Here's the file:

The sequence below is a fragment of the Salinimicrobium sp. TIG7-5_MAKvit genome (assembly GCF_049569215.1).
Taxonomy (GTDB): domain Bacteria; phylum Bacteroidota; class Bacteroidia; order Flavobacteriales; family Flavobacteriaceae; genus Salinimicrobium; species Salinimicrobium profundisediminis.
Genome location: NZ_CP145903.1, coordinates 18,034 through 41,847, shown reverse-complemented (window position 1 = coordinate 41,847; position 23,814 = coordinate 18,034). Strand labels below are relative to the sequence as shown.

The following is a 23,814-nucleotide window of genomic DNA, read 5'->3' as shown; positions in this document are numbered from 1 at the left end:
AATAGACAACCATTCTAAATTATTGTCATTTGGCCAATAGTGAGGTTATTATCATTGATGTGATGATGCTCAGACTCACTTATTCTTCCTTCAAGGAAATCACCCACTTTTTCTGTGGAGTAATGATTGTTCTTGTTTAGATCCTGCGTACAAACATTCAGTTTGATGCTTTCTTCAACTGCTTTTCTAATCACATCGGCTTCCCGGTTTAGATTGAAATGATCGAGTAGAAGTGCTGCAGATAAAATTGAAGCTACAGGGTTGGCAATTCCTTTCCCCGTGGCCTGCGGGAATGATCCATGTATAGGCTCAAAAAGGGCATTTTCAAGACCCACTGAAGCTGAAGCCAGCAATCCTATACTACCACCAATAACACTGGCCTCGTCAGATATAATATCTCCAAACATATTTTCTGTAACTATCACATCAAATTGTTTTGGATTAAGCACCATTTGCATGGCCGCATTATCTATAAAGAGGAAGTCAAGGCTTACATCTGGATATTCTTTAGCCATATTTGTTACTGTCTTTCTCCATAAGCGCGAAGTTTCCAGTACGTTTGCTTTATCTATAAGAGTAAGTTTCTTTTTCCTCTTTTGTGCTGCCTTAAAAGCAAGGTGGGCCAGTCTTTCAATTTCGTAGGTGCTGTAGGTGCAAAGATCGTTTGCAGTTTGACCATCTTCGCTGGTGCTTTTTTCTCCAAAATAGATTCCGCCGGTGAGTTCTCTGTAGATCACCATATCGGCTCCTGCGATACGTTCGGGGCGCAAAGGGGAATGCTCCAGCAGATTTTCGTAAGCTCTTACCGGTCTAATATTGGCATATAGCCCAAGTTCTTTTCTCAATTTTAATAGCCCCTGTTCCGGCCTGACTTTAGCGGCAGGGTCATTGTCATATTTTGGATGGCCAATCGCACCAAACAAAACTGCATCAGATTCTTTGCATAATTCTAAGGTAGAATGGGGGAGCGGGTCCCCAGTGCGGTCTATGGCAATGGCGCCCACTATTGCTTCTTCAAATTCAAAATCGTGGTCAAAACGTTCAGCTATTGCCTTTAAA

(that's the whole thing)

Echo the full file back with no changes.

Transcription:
The sequence below is a fragment of the Salinimicrobium sp. TIG7-5_MAKvit genome (assembly GCF_049569215.1).
Taxonomy (GTDB): domain Bacteria; phylum Bacteroidota; class Bacteroidia; order Flavobacteriales; family Flavobacteriaceae; genus Salinimicrobium; species Salinimicrobium profundisediminis.
Genome location: NZ_CP145903.1, coordinates 18,034 through 41,847, shown reverse-complemented (window position 1 = coordinate 41,847; position 23,814 = coordinate 18,034). Strand labels below are relative to the sequence as shown.

The following is a 23,814-nucleotide window of genomic DNA, read 5'->3' as shown; positions in this document are numbered from 1 at the left end:
AATAGACAACCATTCTAAATTATTGTCATTTGGCCAATAGTGAGGTTATTATCATTGATGTGATGATGCTCAGACTCACTTATTCTTCCTTCAAGGAAATCACCCACTTTTTCTGTGGAGTAATGATTGTTCTTGTTTAGATCCTGCGTACAAACATTCAGTTTGATGCTTTCTTCAACTGCTTTTCTAATCACATCGGCTTCCCGGTTTAGATTGAAATGATCGAGTAGAAGTGCTGCAGATAAAATTGAAGCTACAGGGTTGGCAATTCCTTTCCCCGTGGCCTGCGGGAATGATCCATGTATAGGCTCAAAAAGGGCATTTTCAAGACCCACTGAAGCTGAAGCCAGCAATCCTATACTACCACCAATAACACTGGCCTCGTCAGATATAATATCTCCAAACATATTTTCTGTAACTATCACATCAAATTGTTTTGGATTAAGCACCATTTGCATGGCCGCATTATCTATAAAGAGGAAGTCAAGGCTTACATCTGGATATTCTTTAGCCATATTTGTTACTGTCTTTCTCCATAAGCGCGAAGTTTCCAGTACGTTTGCTTTATCTATAAGAGTAAGTTTCTTTTTCCTCTTTTGTGCTGCCTTAAAAGCAAGGTGGGCCAGTCTTTCAATTTCGTAGGTGCTGTAGGTGCAAAGATCGTTTGCAGTTTGACCATCTTCGCTGGTGCTTTTTTCTCCAAAATAGATTCCGCCGGTGAGTTCTCTGTAGATCACCATATCGGCTCCTGCGATACGTTCGGGGCGCAAAGGGGAATGCTCCAGCAGATTTTCGTAAGCTCTTACCGGTCTAATATTGGCATATAGCCCAAGTTCTTTTCTCAATTTTAATAGCCCCTGTTCCGGCCTGACTTTAGCGGCAGGGTCATTGTCATATTTTGGATGGCCAATCGCACCAAACAAAACTGCATCAGATTCTTTGCATAATTCTAAGGTAGAATGGGGGAGCGGGTCCCCAGTGCGGTCTATGGCAATGGCGCCCACTATTGCTTCTTCAAATTCAAAATCGTGGTCAAAACGTTCAGCTATTGCCTTTAAA